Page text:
GeminiFocus January 2018 | Page 4

In their Nature paper ( published online ; November 20 , 2017 ), Karen Meech and her collaborators argue that while ‘ Oumuamua ’ s colors ( and therefore , possibly , composition ) are similar to those of outer Solar System bodies , its shape isn ’ t : the large variation in brightness , by an order of magnitude over the object ’ s 7.3-hour rotation period , points to an extremely ( for Solar System standards ) elongated object ten times longer than it is wide .
Two other teams also used Gemini data to study ‘ Oumuamua , and Gemini ’ s new Chief Scientist , John Blakeslee , summarizes these results in this issue ’ s lead science article starting on page 4 . Will we get another chance to study interstellar asteroids like ‘ Oumuamua ? Certainly yes ; a recent study ( Trilling et al ., arXiv : 1711.01344 ) suggests that we ’ ll have at least one opportunity per year once the Large Synoptic Survey Telescope ( LSST ) starts operations adjacent to Gemini South on Cerro Pachón .
Technical Thrills
Moving on to technical activities , on October 26th , just as ‘ Oumuamua was making its way through the Solar System , staff at Gemini South propagated the Gemini Multi-conjugate adaptive optics System ( GeMS ) laser guide star constellation for the first time with the new Toptica laser . This was the first of several important steps designed to restore GeMS to its intended performance . The new Natural Guide Star Wavefront Sensor ( NGS WFS 2 ), expected to be commissioned later next year , will be an order of magnitude more sensitive than the current one , providing up to a 30 % increase in the fraction of the sky accessible to GeMS .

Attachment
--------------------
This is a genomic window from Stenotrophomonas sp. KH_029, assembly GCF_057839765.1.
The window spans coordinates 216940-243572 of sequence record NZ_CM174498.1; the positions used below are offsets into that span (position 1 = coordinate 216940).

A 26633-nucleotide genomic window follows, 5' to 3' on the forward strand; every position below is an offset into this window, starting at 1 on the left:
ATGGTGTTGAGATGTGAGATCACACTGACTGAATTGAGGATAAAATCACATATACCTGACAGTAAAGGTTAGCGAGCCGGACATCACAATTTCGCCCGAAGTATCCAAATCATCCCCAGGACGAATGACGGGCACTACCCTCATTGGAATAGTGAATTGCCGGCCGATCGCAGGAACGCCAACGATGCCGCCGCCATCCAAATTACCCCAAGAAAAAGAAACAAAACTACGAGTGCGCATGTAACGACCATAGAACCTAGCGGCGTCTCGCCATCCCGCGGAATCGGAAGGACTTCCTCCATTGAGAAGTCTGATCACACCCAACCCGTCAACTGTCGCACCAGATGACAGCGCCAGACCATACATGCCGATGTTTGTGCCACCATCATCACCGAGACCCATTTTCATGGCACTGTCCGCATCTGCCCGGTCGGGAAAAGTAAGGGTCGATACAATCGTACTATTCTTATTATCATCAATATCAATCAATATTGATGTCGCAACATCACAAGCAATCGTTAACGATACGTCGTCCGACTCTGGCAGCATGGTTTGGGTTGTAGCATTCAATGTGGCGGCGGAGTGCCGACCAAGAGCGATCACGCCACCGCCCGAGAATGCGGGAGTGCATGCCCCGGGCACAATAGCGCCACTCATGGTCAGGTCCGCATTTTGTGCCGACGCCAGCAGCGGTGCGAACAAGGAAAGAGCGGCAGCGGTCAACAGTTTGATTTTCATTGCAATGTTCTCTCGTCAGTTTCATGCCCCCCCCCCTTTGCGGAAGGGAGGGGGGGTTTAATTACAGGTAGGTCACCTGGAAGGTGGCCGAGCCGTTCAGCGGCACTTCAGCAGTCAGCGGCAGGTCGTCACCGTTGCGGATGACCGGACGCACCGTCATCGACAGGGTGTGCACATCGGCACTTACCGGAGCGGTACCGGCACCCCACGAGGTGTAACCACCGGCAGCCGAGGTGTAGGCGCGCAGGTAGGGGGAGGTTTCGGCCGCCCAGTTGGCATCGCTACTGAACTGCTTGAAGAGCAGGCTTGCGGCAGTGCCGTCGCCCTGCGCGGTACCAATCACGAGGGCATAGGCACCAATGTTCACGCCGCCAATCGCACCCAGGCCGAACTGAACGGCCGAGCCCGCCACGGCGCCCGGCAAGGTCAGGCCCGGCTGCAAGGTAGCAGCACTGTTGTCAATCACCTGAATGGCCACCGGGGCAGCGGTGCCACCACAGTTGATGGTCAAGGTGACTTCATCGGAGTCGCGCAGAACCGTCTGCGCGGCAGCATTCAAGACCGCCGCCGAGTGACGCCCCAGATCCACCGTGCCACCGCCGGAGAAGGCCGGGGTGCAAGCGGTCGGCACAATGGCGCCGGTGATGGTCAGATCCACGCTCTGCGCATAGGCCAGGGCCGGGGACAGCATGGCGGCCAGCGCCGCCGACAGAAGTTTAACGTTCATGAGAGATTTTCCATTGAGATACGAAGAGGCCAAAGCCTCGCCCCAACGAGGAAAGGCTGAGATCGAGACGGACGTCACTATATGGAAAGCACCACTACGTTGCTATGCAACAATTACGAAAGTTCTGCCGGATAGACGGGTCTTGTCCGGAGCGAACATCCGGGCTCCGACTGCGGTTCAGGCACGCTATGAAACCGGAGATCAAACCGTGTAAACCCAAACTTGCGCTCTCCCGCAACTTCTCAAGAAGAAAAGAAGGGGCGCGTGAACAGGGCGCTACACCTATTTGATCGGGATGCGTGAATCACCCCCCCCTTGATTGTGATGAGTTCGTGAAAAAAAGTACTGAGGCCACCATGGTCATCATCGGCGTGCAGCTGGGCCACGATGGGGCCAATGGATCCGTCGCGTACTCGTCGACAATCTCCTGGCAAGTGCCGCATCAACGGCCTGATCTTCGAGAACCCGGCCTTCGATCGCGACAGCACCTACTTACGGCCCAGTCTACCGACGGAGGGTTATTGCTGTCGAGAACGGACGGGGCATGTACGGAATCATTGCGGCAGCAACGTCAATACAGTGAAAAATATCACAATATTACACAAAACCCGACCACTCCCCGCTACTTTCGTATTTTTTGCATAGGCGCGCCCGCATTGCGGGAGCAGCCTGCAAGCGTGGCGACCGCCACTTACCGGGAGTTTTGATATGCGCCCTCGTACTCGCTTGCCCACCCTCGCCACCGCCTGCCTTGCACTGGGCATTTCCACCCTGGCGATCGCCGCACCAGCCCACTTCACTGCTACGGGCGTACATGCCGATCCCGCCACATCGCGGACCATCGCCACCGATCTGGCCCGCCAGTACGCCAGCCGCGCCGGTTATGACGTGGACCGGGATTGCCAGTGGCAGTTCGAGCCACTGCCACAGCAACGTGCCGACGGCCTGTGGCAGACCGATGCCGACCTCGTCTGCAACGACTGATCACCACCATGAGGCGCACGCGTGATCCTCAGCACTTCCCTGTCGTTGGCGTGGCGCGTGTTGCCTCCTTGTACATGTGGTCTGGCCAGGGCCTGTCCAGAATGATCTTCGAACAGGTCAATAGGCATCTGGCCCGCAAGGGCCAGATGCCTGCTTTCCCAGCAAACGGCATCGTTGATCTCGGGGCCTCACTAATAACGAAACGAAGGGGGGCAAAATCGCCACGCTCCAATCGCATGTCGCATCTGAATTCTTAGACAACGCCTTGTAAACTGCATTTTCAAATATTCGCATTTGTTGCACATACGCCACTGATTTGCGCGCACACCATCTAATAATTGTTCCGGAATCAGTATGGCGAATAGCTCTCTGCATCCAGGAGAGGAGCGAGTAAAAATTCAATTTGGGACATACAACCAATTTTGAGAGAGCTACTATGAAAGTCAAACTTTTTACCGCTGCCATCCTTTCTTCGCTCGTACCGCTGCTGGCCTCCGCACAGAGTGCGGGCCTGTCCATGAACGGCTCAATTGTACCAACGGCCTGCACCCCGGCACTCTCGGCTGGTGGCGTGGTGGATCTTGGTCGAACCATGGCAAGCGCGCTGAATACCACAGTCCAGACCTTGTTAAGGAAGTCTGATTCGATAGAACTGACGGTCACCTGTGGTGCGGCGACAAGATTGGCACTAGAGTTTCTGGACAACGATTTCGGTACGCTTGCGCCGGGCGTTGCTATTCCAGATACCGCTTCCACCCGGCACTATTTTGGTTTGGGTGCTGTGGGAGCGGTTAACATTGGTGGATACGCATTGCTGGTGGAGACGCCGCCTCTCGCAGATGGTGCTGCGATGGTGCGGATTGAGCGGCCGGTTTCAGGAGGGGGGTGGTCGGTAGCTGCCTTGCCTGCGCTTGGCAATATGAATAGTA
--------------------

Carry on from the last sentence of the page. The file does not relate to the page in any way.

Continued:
A new ground Deformable Mirror , DM0 , to replace the one that failed shortly after commissioning , will also be received later next year . After that , efforts will concentrate on GeMS ’ Real Time Computer ( RTC ), not only to improve its reliability but also to support the new generation of visiting instruments , almost all of which are designed to exploit GeMS ’ unique capabilities .
In the North , we have commissioned a new visiting instrument : ‘ Alopeke ( BTW : a huge THANK YOU to the ‘ Alopeke team for their cooperation during the ‘ Oumuamua observations which interrupted their work ). Many Gemini users are familiar with our visiting Differential Speckle Survey Instrument ( DSSI ). Well , ‘ Alopeke is DSSI on steroids : it is capable of diffraction-limited optical imaging ( Full-Width at Half-Maximum 0.016 arcsecond at 500 nanometers ) of targets as faint as V ~ 17 magnitude over a 6.7 arcsecond diameter field-of-view ( as opposed to DSSI ’ s 2.8 x 2.8 arcsecond field ). It also includes Sloan Digital Sky Survey as well as narrow band filters , and offers a wide-field mode ( 1 arcminute diameter ) that , while not reaching full speckle performance , can still clock an impressive 26 frames per second .
‘ Alopeke is now permanently mounted at Gemini North , and I urge the Gemini community to take a closer look at its capabilities . While it was motivated by the desire to understand how many stars that host planets are in binary systems , ‘ Alopeke also holds tremendous potential for the study of crowded stellar fields … the centers of Galactic globular clusters or Local Group galaxies come to mind .
More Exciting News and Initiatives !
On the governance side , the last three months have marked two milestones for the National Center for Optical and Infrared Astronomy ( NCOA ): the operations and management plan developed for NCOA was validated first by an external panel
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